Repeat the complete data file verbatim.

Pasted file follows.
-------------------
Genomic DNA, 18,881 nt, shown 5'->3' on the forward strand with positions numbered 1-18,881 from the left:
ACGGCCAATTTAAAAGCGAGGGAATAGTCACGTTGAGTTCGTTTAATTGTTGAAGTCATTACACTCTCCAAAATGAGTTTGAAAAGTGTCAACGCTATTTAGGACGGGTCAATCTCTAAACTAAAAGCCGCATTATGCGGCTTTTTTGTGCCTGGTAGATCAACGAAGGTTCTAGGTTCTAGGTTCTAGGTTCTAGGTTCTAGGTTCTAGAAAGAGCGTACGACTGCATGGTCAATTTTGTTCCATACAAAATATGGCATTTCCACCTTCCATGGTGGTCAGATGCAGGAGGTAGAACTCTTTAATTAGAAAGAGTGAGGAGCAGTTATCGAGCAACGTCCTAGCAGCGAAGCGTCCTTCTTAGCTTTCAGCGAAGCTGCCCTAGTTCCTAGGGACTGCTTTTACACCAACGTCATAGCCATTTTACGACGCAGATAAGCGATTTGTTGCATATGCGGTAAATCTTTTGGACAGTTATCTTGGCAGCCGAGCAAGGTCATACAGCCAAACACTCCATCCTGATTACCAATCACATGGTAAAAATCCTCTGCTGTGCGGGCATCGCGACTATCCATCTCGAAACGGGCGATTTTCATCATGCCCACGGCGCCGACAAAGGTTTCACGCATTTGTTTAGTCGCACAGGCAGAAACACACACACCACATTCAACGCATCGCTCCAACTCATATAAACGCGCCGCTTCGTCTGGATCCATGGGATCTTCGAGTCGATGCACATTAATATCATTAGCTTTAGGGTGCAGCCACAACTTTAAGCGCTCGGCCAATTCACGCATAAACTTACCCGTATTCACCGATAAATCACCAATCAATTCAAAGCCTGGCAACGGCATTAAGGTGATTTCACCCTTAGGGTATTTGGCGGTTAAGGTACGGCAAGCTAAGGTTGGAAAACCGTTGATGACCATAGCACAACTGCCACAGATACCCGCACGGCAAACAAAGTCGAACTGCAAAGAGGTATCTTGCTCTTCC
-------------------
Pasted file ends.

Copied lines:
Genomic DNA, 18,881 nt, shown 5'->3' on the forward strand with positions numbered 1-18,881 from the left:
ACGGCCAATTTAAAAGCGAGGGAATAGTCACGTTGAGTTCGTTTAATTGTTGAAGTCATTACACTCTCCAAAATGAGTTTGAAAAGTGTCAACGCTATTTAGGACGGGTCAATCTCTAAACTAAAAGCCGCATTATGCGGCTTTTTTGTGCCTGGTAGATCAACGAAGGTTCTAGGTTCTAGGTTCTAGGTTCTAGGTTCTAGGTTCTAGAAAGAGCGTACGACTGCATGGTCAATTTTGTTCCATACAAAATATGGCATTTCCACCTTCCATGGTGGTCAGATGCAGGAGGTAGAACTCTTTAATTAGAAAGAGTGAGGAGCAGTTATCGAGCAACGTCCTAGCAGCGAAGCGTCCTTCTTAGCTTTCAGCGAAGCTGCCCTAGTTCCTAGGGACTGCTTTTACACCAACGTCATAGCCATTTTACGACGCAGATAAGCGATTTGTTGCATATGCGGTAAATCTTTTGGACAGTTATCTTGGCAGCCGAGCAAGGTCATACAGCCAAACACTCCATCCTGATTACCAATCACATGGTAAAAATCCTCTGCTGTGCGGGCATCGCGACTATCCATCTCGAAACGGGCGATTTTCATCATGCCCACGGCGCCGACAAAGGTTTCACGCATTTGTTTAGTCGCACAGGCAGAAACACACACACCACATTCAACGCATCGCTCCAACTCATATAAACGCGCCGCTTCGTCTGGATCCATGGGATCTTCGAGTCGATGCACATTAATATCATTAGCTTTAGGGTGCAGCCACAACTTTAAGCGCTCGGCCAATTCACGCATAAACTTACCCGTATTCACCGATAAATCACCAATCAATTCAAAGCCTGGCAACGGCATTAAGGTGATTTCACCCTTAGGGTATTTGGCGGTTAAGGTACGGCAAGCTAAGGTTGGAAAACCGTTGATGACCATAGCACAACTGCCACAGATACCCGCACGGCAAACAAAGTCGAACTGCAAAGAGGTATCTTGCTCTTCC